Electrical connection between the second conductor wire 70 and the seismic sensor 14 is established by a connector member 82. The connector member 82 includes a first connector 84 for electrically connecting to the second conductor wire 70 and a second connector 86 for establishing electrical connection to the seismic sensor 14. The first connector 84 has a first end 88 that is disposed in a bore 90 in the bulk head 62 and The first end 88 is provided with a conductor member 91 that has a first connector or jack 92 that projects into the chamber 60 and an opposite end terminating in a male connector 93. There may be several peripherally spaced conductor members 91, though only one is shown for simplicity of illustration. The second conductor wire 70 is connected to the first jack 92 by soldering, crimping, or other well known techniques. The first jack 92 is depicted as a solder connection. However a variety of different types of electrical connectors may be employed. The conductor member 91 is advantageously composed of a corrosion resistant conducting material, such as, for example, gold plated beryllium-copper alloy, or a similar material. Note that the splice boot 72 may be eliminated if the conductor 48 is long enough to connect directly to the first jack 92.
The elastomeric boot 74 seals the connection between the second conductor wire 70 and the first jack 92 against water intrusion. The detailed structure of the elastomeric boot 74 may be understood by referring now also to FIG. 6, which is a sectional view of the splice boot 74 and the first jack 92. Like the splice boot 72, the elastomeric boot 74 is provided with a longitudinally disposed bore 94 that is provided with a plurality of radially inwardly projecting annular shoulders 96 that function as O-ring seals to establish a seal between the boot 74 and the exterior of the second conductor wire 70 and the exterior of the first jack 92. In this way, water penetrating the cable 12, the splice end 68, and the second conductor wire 70 will be blocked and prevented from compromising the seismic sensor 14. The elastomeric boot 74 may be fabricated from the same materials used to fabricate the splice boot 74.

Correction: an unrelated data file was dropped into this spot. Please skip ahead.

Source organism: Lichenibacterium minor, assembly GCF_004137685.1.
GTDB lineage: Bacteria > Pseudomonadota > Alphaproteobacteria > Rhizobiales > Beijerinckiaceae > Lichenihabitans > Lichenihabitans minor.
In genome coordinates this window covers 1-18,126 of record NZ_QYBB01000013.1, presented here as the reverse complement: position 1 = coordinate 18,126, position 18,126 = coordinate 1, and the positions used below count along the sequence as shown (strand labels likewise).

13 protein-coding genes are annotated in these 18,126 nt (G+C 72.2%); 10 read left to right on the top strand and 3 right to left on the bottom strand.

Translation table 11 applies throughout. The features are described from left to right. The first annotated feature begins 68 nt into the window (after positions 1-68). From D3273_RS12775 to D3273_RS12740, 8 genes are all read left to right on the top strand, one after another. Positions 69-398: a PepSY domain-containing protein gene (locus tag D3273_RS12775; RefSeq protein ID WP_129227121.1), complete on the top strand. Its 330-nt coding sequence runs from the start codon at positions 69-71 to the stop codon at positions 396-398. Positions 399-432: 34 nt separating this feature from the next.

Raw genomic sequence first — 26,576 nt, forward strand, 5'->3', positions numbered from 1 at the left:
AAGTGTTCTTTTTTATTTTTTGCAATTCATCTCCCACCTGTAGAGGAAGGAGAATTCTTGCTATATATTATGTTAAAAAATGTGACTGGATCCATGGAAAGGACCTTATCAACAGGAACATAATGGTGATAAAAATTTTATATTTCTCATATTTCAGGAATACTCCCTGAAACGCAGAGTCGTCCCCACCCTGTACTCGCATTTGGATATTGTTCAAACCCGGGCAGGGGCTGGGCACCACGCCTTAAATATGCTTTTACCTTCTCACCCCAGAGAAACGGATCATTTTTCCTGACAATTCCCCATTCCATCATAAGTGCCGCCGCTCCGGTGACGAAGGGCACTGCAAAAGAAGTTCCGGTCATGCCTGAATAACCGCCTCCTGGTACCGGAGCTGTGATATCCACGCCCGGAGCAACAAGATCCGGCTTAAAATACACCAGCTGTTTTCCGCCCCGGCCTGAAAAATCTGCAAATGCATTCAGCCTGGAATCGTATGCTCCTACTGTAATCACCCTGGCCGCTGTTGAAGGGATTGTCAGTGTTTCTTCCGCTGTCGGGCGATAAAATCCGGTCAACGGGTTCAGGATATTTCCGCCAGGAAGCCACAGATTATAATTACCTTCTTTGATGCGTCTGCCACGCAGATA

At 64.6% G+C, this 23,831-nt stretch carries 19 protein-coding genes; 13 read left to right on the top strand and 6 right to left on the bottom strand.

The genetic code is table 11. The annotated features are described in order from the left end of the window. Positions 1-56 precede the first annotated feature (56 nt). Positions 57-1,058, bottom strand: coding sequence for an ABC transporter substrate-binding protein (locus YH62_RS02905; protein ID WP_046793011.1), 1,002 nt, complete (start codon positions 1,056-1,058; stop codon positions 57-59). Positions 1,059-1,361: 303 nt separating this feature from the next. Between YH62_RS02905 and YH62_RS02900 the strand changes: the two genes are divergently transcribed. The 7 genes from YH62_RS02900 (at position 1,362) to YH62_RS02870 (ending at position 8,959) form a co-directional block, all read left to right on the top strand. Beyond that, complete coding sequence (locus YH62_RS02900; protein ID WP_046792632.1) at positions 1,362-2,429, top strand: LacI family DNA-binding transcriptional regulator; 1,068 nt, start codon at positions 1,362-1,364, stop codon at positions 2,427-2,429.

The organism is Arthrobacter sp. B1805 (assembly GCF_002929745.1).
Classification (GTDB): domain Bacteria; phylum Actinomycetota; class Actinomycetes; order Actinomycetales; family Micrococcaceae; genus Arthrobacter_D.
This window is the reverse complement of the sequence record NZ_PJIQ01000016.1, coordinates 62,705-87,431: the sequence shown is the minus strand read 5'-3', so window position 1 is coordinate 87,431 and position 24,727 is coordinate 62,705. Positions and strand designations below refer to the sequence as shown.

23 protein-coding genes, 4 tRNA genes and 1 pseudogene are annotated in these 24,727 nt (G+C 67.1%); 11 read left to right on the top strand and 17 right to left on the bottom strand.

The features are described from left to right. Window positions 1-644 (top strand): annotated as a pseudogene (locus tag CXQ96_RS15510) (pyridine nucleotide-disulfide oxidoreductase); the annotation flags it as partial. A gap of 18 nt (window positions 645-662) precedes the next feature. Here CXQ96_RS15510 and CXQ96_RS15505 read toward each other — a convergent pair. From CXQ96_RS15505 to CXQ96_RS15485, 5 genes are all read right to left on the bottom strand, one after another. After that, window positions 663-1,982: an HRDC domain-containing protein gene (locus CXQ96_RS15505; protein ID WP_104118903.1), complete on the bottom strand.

Referring again to FIG. 6, the first end 84 is a generally tubular structure that is secured to the bulkhead 62 by an annular sleeve 98. The sleeve 98 includes a reduced diameter portion 100 that projects partially through the bulkhead 62 and defines an annular shoulder 102 that abuts against the bulkhead 62. The first end 84 is journalled through the sleeve 98 and secured thereto by a set screw 104. The first end 84 is further prevented from rotational movement relative to the sleeve 98 by a set pin 106 that projects at one end into the sleeve 98 and at the other in a longitudinally disposed slot 108 in the first end 84. The sleeve 98 is advantageously composed of a corrosion resistant metallic material, such as 316 stainless steel, or similar materials. O-rings 110 and 112 provide, respectively, seals between the exterior of the first end 84 and the bulk head 62 and the interior surface of the sleeve 98. In this regard, the seepage of water between the bulk head 62 and the first end 84 is retarded. The first end 84 is advantageously composed of a material that may be molded around the conductors 114, such as, for example, FibeRiteŽ glass reinforced epoxy from Cosmic Plastic in California, silica glass from ICI Chemicals, Ltd., or similar materials.
The second end 86 is provided with an elastomeric boot 118 for establishing water resistant physical engagement between the second end 86 and the first end 84. The boot 118 includes a bore 120 that is sized to accommodate the right end of the first end 84. To inhibit the seepage of water past the connection between the first end 84 and the boot 118, the right end of the first end 84 is provided with a radially outwardly projecting annular shoulder 122 that engages a corresponding annular groove 124 in the boot 118 to provide an O-ring like seal. Interaction between the annular shoulder 122 and the groove 124 not only provides a seal against the infiltration of water, but also provides a secure physical attachment to hold the seismic sensor 14 in position. The second end 86 is provided with a mounting adaptor 126 for establishing physical connection between the second end 86 and the seismic sensor 14. The exterior of the boot 118 is provided with a radially projecting annular shoulder 127 that is disposed in a corresponding annular slot 128 in the adaptor 126. The interaction between the shoulder and the slot secures the boot 118 to the adaptor 126.
The function of the adaptor 126 will be described in conjunction with a description of the seismic sensor 14. The seismic sensor 14 includes a metallic tubular can 128 that encloses a sensing instrument 130 and tubular inserts 132 and 134. The can 128 is connected to the tubular insert 134 by way of one more set screws 136. O-rings 138 and 140 are provided to respectively seal the interfaces between the can 130 and the tubular insert 134, and the tubular insert 134 and the tubular insert 132. The sensing instrument 130 normally includes one or more conductor wires 142. A longitudinal passage 144 is provided in the right ends of the tubular inserts 134 and 132 to provide a physical pathway for the conductor wire 142 or the wire 42 may be passed through a radially projecting passage 145. The adaptor 126 is provided with a reduced diameter portion 146 that projects longitudinally into a bore 148 in the tubular insert 134. The reduced diameter portion 146 defines an annular shoulder 150 that abuts against the left end of the tubular insert 134. The adaptor 126 is secured to the tubular insert 134 by a set screw 152. The interface between the exterior of the reduced diameter portion 146 and the interior of the tubular insert 134 is sealed against the seepage of water by O-rings 154 and 156.